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Weekend Sessions

June 10-12, 2022

reserve your spot

Flash Fiction
The Power of Compression

If you write poetry or fiction, or even if you’re not sure what you want to write, this class is for you. If you’re looking to restart writing habits, find new ones, or dip your toe in the writing world, try flash fiction. In this workshop, we will read, write, and discuss short-short fiction. We’ll look at what’s been published and what is being published. We’ll create a supportive environment to give you feedback on your writing. And, of course, we’ll write.

Advanced Submissions Requested (1000 words or less) by June 1, 2022.

Trish RodriguezInstructor: Trish Rodriquez

Trish Rodriguez is a writer and editor who is currently the Fiction Editor of Philadelphia Stories. She is also a senior prose editor at Typehouse. Her work has been published in Awakenings and Animal: A Beast of a Literary Magazine. She reads and writes in Media, PA.

 


Multi-Genre
The Creative Notebook: How to Get Unstuck, Break Through Blocks, and Take Your Writing to the Next Level (A Multi-Genre Workshop)

The writer and artist Melissa Sweet advises writers: “Go out and play!” How do we reclaim that sense of play and fun in our work? How do we push past dull spots in our writing to access new ideas and make our work feel alive? This class will show how a fresh, blank notebook can serve as a life-changing creative space: a place that can generate ideas for fiction, memoir, essays, poetry, and articles; a place where you can resuscitate old projects that are languishing; and a place where you can chart your writing career. Weather permitting, the class will take place partly outdoors; we’ll discuss how writing in nature can inspire ideas and help us go more deeply into our work. The class will also include advice on submitting our work for publication, and will include a virtual visit from a literary magazine editor to talk about the publishing process.

No Advanced Submissions Requested.

Margo RabbInstructor: Margo Rabb

Margo Rabb’s essays, journalism, book reviews, and short stories have been published in The New York Times, The Atlantic, Slate, Salon, The Rumpus, Zoetrope: All-Story, Best New American Voices, New Stories from the South, One Story, Poets & Writers, and Marie Claire, and have been broadcast on NPR. She is the author of the novels Lucy Clark Will Not Apologize, Kissing in America, and Cures for Heartbreak, all published by HarperCollins; all have been named to multiple best-of-the-year lists. She received the grand prize in the Zoetrope short story contest, first prize in The Atlantic fiction contest, first prize in the American Fiction contest, and a PEN Syndicated Fiction Project Award. Margo grew up in Queens, New York, and now lives in the Philadelphia area with her family and a menagerie of animals. Visit her online at www.margorabb.com.


Fiction
Tempting Readers to Turn Pages: Creating Compelling Characters in MG & YA Fiction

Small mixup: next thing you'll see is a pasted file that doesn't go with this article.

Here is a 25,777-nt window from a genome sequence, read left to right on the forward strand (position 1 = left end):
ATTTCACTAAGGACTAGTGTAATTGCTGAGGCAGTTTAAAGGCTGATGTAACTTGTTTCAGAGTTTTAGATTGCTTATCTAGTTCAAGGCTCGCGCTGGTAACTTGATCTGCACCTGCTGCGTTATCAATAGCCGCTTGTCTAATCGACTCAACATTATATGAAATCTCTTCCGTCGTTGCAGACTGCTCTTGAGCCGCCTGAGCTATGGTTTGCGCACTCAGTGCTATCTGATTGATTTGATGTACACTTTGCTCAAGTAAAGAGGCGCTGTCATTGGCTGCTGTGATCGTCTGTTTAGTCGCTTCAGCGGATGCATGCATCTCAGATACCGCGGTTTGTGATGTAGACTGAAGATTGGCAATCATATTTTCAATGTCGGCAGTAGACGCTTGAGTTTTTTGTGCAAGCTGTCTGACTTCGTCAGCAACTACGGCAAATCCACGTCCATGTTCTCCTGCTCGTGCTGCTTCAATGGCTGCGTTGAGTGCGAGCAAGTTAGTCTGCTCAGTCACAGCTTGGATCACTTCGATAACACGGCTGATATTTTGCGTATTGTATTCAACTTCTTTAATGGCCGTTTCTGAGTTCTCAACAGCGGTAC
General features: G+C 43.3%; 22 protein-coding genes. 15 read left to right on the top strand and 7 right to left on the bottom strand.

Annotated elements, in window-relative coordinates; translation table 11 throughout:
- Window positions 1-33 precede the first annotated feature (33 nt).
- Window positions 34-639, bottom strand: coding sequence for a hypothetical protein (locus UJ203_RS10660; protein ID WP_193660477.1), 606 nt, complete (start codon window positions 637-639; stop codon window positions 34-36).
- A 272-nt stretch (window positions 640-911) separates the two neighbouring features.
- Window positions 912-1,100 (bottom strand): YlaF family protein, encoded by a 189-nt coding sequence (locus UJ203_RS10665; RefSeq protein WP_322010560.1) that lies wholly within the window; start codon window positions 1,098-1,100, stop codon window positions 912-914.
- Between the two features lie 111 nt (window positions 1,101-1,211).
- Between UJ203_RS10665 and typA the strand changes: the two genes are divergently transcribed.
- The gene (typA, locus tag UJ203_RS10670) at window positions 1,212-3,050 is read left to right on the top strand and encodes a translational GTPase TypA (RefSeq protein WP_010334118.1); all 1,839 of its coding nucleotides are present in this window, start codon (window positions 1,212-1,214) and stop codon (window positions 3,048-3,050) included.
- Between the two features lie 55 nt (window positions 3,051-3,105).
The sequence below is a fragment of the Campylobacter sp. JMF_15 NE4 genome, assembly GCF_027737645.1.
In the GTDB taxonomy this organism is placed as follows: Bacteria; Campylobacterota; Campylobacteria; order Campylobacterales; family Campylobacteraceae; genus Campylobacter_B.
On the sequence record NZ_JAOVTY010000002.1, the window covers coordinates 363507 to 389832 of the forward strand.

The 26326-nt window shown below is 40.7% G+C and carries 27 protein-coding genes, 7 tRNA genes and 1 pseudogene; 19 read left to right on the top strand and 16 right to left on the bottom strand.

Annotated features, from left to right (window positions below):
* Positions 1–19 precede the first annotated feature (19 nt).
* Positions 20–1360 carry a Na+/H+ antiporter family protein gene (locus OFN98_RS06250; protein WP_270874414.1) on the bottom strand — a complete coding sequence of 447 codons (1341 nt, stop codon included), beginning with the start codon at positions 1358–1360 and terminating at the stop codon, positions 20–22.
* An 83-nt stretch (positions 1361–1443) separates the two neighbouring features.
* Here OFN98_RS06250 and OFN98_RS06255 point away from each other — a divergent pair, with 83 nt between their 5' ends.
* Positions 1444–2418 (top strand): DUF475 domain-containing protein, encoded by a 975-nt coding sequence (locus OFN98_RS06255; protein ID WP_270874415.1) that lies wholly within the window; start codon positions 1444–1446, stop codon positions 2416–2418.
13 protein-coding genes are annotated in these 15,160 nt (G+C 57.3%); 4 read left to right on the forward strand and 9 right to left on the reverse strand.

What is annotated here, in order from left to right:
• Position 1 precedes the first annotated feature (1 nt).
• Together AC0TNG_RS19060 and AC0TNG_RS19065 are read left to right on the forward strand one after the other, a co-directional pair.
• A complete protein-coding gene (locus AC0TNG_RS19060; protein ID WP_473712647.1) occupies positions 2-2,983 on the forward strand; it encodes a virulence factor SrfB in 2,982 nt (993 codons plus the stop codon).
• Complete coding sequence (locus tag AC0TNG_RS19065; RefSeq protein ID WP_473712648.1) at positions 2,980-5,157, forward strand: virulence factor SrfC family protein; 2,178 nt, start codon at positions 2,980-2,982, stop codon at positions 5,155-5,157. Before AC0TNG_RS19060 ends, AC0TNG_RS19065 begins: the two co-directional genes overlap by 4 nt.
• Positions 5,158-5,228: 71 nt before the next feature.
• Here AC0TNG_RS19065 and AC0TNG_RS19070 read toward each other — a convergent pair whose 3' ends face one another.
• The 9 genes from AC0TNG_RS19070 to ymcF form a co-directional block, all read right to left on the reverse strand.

When writing for children and teens, we strive to create memorable characters in compelling situations that will encourage our readers to keep turning pages. During our time together, we will explore ways to create unforgettable characters in interesting situations. We’ll consider characters from existing MG & YA fiction, and we will craft new scenes and revise existing scenes in our own fiction.

Advanced Submissions Requested: Minimum 2500 words (10 double-spaced pages). Maximum 5000 words (20 double-spaced pages) by May 27, 2022.

Laura ShoonInstructor: Laura Sibson

After a career in undergraduate counseling, Laura Sibson pursued an MFA from Vermont College of Fine Arts. Laura currently teaches creative writing at Arcadia University and has taught at the Highlights Foundation. When she’s not writing or teaching writing, you can find her exploring her neighborhood streets or hiking with her dog in Fairmount Park; she lives in Chestnut Hill with her family. She is the author of two young adult novels from Viking, The Art of Breaking Things and Edie In Between.


Poetry
Honing Poetic Voice

In this workshop, we will explore the idea of poetic voices–plural, because it won't just be yours. Not only will we analyze and develop the voice of the primary speaker of the poem, but also voices through personae, historical voices, cultural voices, and even voices through the lens of pop culture. We'll read and discuss examples, workshop the poems you submitted ahead of time, and then put the techniques we study into practice by writing new poems. We will also be analyzing techniques gleaned from fiction and plays to incorporate dialogue into poems.

Advanced Submissions Requested (3 poems) by June 1, 2022.

Chad FrameInstructor: Chad Frame

Chad Frame is the author of Little Black Book (Finishing Line Press, 2022). His work appears in Rattle, Pedestal, Barrelhouse, Rust+Moth, and elsewhere, including on iTunes from the Library of Congress. He is the Director of the Montgomery County Poet Laureate Program and a Poet Laureate Emeritus of Montgomery County, Pennsylvania, the Poetry Editor of Ovunque Siamo: New Italian-American Writing, a founding member of the No River Twice poetry and improvisation performance troupe, a Poet in Residence at the Eclipse Center for Creative Community, and the Founder and Director of the Caesura Poetry Festival and Retreat.